Trial suggests fasting 14 hours a day helps diabetes and weight loss

An interesting new clinical study is suggesting restricting food intake to a 10-hour window each day may be a simple yet beneficial way to help treat metabolic syndromes such as diabetes or heart disease. The 12-week pilot study revealed the eating intervention, in conjunction with prescribed medicines, improved patients’ health outcomes.

One of the more fascinating dietary fashions to arise in recent times is known as time-restricted eating (TRE). Instead of interspersing whole days of fasting across a week or month, this eating strategy looks to limit your caloric intake to short windows of time in a given 24-hour period. Generally, TRE methods suggest only eating between four and eight hours a day, meaning a fasting stretch of 16 to 20 hours.

One of the theories underpinning these dietary strategies is that restricting eating to a limited time window better synchronizes a person’s caloric intake with their circadian rhythms. Epidemiological studies have found a majority of people spread their food intake over at least 15 hours a day.

As little as 10 percent of people compress all their meals into a 12-hour-or-less stretch each day. While some research is building to suggest health benefits to only eating in four- to eight-hour windows, this new study set out to find out whether a 10-hour eating window could be just as beneficial.

“There has been a lot of discussion about intermittent fasting and what time window people should eat within to get the benefits of this kind of diet,” explains Satchidananda Panda, co-corresponding author on the new study. “Based on what we’ve observed in mice, a 10-hour time window seems to convey these benefits. At the same time, it’s not so restrictive that people can’t follow it long-term.”

To test the eating strategy on human subjects a team of researchers from the Salk Institute and the University of California, San Diego, conducted a small pilot study. They recruited 19 subjects, most classified as obese and receiving pharmacological treatment for a diagnosed metabolic condition. All subjects self-reported prior eating patterns spanning at least 14 hours a day.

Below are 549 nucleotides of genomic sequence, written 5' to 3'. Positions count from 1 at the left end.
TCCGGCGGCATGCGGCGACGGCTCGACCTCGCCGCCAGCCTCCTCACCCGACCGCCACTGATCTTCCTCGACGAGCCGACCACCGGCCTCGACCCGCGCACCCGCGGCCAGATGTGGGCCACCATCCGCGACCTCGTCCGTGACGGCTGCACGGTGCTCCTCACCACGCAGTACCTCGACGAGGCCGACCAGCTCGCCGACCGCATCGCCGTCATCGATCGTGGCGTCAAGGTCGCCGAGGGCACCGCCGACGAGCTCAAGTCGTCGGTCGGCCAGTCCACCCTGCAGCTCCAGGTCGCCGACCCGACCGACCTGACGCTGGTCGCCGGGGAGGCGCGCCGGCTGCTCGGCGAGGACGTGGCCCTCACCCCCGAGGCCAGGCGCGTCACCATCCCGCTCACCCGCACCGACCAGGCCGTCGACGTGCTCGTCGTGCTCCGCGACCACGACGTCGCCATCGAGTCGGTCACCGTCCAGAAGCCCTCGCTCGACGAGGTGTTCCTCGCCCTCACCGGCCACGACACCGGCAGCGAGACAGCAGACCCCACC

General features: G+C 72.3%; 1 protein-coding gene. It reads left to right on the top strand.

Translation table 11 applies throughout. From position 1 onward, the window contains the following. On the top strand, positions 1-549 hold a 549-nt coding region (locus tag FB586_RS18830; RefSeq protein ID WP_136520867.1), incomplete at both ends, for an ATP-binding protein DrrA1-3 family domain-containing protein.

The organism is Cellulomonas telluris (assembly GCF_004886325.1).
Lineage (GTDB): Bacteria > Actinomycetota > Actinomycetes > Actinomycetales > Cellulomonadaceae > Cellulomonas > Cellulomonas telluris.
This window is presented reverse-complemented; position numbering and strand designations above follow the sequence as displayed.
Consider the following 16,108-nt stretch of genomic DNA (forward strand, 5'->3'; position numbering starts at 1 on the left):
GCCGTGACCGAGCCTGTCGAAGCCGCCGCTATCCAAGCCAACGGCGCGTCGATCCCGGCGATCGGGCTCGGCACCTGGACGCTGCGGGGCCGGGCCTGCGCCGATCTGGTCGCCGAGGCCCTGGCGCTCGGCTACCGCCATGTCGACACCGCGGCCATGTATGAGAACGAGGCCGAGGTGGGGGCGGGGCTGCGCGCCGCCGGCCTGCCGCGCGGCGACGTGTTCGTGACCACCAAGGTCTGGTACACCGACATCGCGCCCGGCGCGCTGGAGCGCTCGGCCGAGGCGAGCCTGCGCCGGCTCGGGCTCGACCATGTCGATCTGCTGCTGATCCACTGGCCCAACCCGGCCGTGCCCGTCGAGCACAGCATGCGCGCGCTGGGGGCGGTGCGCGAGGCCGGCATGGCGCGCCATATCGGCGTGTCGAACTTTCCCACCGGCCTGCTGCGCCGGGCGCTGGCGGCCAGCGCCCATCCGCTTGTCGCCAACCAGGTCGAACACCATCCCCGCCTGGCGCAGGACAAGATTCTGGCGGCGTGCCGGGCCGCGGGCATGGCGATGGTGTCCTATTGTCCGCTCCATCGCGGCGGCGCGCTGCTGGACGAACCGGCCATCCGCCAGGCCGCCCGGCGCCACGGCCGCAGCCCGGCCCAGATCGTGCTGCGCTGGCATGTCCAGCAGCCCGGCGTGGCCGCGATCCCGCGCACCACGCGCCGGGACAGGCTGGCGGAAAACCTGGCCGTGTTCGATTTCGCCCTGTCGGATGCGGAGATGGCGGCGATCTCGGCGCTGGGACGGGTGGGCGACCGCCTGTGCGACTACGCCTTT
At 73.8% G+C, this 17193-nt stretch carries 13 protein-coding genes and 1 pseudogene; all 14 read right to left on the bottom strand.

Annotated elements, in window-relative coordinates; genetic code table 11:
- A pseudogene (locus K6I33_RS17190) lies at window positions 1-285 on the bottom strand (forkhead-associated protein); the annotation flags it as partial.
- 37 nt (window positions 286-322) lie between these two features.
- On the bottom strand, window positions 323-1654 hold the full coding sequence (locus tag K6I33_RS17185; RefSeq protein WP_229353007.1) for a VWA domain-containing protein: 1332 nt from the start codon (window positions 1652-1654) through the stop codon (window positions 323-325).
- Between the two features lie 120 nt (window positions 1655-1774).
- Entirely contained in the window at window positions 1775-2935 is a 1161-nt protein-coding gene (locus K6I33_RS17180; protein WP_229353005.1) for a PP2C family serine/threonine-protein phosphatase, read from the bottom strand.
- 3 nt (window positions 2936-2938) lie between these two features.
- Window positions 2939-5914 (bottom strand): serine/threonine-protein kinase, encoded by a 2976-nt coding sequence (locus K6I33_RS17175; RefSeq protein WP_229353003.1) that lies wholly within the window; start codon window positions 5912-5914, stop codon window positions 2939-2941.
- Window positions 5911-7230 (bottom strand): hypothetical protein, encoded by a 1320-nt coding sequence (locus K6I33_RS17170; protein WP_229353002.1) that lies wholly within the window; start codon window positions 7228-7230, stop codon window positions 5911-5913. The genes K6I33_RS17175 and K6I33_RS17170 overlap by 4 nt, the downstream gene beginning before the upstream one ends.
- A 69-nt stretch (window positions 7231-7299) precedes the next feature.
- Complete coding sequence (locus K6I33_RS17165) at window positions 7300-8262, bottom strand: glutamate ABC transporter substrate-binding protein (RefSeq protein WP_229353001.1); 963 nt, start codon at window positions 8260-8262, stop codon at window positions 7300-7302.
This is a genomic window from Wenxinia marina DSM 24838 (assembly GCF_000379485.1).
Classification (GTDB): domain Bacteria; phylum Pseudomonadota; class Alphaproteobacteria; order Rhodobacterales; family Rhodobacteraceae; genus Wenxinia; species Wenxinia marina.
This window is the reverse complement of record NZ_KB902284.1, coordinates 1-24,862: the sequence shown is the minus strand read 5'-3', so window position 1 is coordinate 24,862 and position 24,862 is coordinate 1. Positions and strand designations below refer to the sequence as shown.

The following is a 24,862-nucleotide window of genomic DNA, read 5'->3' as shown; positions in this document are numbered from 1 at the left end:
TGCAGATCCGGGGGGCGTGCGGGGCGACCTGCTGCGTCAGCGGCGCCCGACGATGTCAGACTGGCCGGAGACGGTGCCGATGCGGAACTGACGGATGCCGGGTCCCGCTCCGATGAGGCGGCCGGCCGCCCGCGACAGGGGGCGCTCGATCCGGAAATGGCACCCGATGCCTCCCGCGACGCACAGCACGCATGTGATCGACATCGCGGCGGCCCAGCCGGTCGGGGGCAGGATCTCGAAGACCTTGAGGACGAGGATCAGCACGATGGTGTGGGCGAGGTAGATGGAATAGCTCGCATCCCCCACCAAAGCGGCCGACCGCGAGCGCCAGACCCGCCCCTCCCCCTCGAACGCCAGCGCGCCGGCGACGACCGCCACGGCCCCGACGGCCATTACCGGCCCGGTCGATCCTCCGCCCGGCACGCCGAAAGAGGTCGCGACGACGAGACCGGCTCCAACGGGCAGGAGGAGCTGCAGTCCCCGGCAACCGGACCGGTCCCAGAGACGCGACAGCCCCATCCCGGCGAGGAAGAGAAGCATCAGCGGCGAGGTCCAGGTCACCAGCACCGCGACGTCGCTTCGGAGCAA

The intervention tested was incredibly simple. Subjects were directed to continue regular diets and exercise but simply compress any caloric intake to a 10-hour window each day, essentially letting their bodies fast for 14 hours across every 24-hour cycle.

For such a small and simple intervention the results were somewhat impressive, with an average three to four percent reduction in body weight and body mass index seen across the entire cohort after three months. Alongside self-reported improvements to general energy levels and sleep quality, the cohort displayed reductions in cholesterol levels and blood pressure at the end of the 12-week trial.

“We told people that they could choose when they ate their meals, as long as they remained within the 10-hour window,” says Panda. “We found that universally, they chose to eat breakfast later, about two hours after waking, and to eat dinner earlier, about three hours before going to bed.”

The researchers behind the new study are well-aware of the numerous limitations behind such a small trial. Most notably the trial did not include a control group which makes it certainly difficult to clearly correlate the final result with the studied eating intervention. Duane Mellor, from Aston University, points out the lack of control isn’t the only problem with this particular study.

“In the case of this study there are lots of limitations, not just the lack of a control group – a key one being that the act of recording food intake has been shown in other studies to reduce calorie intake and help with weight loss,” says Mellor, who did not work on this new study. “Also, although lots of tests were done on the participants, it seems unclear how they justify the conclusion that improvements were seen independent of weight change as there simply was not a big enough number of people to make this assessment.”

So, were the beneficial effects seen in this study directly related to the TRE strategy? Or were the health improvements more a reflection of the diet indirectly lowering overall caloric intake and making the cohort more aware of their eating patterns?

“It’s possible to over speculate that time-restricted eating is a magic bullet to health whereas it may be that it’s just though calorie restriction,” suggests Jenna Macciochi, an immunologist from the University of Sussex. “On the flip side, for people who are struggling with fad diets it may be a useful tool and help compliance.”